Putting Your Mental Health First in the New Year

Be gentle with yourself.

By: rē•spin
Putting Your Mental Health First in the New Year

Turning the page on our calendars to a new year allows us to rē-flect on how we hope to grow, what we’d like to accomplish, and what we want to prioritize for the next 12 months. For many of us, rē-focusing on our mental health lands at the top of the list — especially coming off the holiday season, which tends to bring up feelings of isolation, heightened levels of burnout, and weighty expectations from family and loved ones. 

Protecting and prioritizing our mental health is a year-round task, licensed psychotherapist Meghan Watson tells rē•spin. Learning to manage challenging moments — whether a family gathering or meeting an important deadline — empowers us to prepare for life’s curveballs without sacrificing our mental health. 

Here, Watson, founder of Bloom Psychology and Wellness, offers rē•spin her tips for conquering stressful situations in 2023, all while keeping our emotions top of mind.

rē-building our mental health toolkit

Mental health can easily fall to the wayside when trying to power through overwhelming situations — even if we have a keen awareness of our physical health. So rather than putting our heads down and enduring the mental and emotional strain we may be experiencing, Watson suggests a series of tools and practices we can adopt and implement to help rē-prioritize our mental health while destressing and setting necessary boundaries.

Implementing — or maintaining — a daily wellness routine plays a role in supporting our mental well-being. Watson suggests practicing journaling, meditation, therapy, exercising, or even a ten-minute walk outside. What matters most is carving out your time to create a meaningful self-care experience. These practices tend to be thwarted at certain times of the year, but “keeping these practices alive even in small ways can be grounding and support your mental health,” says Watson.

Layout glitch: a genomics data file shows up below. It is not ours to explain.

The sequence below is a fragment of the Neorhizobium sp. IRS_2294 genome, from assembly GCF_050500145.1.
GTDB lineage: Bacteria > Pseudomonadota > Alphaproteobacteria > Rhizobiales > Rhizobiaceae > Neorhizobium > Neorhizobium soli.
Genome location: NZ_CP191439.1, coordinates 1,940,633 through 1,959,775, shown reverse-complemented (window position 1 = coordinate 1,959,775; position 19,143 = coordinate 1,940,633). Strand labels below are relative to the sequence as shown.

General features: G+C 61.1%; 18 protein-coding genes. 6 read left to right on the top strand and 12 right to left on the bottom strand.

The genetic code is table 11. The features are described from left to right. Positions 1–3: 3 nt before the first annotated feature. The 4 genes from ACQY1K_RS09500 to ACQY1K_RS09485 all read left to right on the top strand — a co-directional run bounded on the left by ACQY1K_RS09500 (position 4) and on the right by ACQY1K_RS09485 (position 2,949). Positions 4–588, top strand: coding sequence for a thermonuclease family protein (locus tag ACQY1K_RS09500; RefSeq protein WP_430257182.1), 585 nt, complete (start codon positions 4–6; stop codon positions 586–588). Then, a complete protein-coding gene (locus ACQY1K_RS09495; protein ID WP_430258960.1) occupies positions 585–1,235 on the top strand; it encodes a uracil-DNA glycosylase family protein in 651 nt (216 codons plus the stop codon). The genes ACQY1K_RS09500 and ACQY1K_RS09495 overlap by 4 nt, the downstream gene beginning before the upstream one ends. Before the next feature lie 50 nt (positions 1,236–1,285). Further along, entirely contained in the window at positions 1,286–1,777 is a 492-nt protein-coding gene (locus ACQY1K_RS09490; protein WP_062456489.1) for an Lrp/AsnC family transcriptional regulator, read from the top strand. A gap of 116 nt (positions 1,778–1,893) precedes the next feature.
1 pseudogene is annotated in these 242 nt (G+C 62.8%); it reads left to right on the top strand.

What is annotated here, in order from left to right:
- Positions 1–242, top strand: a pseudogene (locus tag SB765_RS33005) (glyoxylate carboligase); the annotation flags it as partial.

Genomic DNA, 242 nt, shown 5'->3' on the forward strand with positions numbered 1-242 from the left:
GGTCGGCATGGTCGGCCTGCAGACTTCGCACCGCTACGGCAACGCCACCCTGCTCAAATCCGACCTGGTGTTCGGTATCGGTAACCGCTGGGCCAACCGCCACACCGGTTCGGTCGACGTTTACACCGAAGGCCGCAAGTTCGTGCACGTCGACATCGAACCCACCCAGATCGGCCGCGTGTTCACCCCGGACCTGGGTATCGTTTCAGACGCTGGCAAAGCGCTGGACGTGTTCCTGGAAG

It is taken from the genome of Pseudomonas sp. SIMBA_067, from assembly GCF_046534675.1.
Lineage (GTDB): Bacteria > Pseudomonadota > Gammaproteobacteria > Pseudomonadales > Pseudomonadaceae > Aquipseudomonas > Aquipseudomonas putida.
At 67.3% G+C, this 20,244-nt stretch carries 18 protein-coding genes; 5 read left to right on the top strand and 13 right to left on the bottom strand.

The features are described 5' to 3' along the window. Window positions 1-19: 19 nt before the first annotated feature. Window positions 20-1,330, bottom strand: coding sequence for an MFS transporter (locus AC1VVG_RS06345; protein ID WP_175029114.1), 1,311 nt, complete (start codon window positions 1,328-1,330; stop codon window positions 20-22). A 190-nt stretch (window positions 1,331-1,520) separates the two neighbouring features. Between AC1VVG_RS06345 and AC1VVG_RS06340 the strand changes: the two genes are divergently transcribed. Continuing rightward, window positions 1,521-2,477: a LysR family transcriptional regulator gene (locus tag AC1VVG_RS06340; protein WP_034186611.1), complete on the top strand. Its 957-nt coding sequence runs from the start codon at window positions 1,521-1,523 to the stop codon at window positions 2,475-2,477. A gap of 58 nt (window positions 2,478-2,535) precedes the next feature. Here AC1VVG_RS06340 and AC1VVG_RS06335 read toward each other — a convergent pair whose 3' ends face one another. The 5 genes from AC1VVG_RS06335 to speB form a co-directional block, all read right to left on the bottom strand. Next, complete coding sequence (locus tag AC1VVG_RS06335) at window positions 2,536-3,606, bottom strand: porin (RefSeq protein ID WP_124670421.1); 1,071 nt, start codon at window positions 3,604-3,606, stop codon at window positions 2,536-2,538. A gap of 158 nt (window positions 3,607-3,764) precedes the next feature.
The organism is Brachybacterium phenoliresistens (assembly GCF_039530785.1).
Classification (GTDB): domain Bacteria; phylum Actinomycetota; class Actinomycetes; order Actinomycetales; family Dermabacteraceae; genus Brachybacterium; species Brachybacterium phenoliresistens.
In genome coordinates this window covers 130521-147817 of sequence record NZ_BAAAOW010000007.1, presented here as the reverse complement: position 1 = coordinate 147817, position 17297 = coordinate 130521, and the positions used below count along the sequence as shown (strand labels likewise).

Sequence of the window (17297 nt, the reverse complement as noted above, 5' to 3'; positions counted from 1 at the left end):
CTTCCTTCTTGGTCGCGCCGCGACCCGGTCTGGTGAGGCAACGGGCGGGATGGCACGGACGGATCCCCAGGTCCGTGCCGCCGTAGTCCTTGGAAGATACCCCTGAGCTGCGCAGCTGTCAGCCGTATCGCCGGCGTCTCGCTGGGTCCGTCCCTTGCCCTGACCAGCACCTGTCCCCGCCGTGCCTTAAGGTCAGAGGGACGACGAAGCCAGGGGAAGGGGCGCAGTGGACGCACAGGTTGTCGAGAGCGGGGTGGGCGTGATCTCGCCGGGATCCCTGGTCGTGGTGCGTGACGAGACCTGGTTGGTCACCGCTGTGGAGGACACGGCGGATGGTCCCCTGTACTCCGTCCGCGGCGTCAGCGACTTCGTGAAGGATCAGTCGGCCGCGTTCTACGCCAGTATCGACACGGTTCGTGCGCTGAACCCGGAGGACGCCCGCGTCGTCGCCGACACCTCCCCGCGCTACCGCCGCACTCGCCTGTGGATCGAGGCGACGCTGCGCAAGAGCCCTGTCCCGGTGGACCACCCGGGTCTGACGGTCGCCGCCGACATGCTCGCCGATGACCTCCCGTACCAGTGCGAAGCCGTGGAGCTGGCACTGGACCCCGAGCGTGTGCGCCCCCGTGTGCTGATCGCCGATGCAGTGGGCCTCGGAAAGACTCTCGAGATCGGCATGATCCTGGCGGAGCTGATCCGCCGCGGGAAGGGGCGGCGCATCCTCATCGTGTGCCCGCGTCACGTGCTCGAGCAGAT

Preparation and prevention

Setting boundaries becomes paramount during periods of elevated pressure, and Watson has two words to keep in mind for the process: preparation and prevention.

Whether it’s a wedding, a cousin’s graduation or an annual Fourth of July barbecue, family gatherings throughout the year are meant to be a time of enjoyment, but often result in conflict and tension — especially when they bring together people who have differing opinions and beliefs.

“Taking the time to identify what you need and how you’d like to communicate is key to getting everyone on the same page,” she says. “Setting limits with yourself and the important people in your life creates more space to rest and enjoy getting together without unnecessary worry. To find boundaries that need to be adjusted or set, see if you can identify areas of your life where you consistently feel frustrated or angry. That is a clear sign of a boundary limit being tested or pushed and a great place to start.” 

Looking out for our mental health doesn’t always have to be costly or time-intensive. So take a deep breath, give yourself space, disconnect, and get fresh air. But perhaps above all, Watson says, “Be gentle with yourself.”

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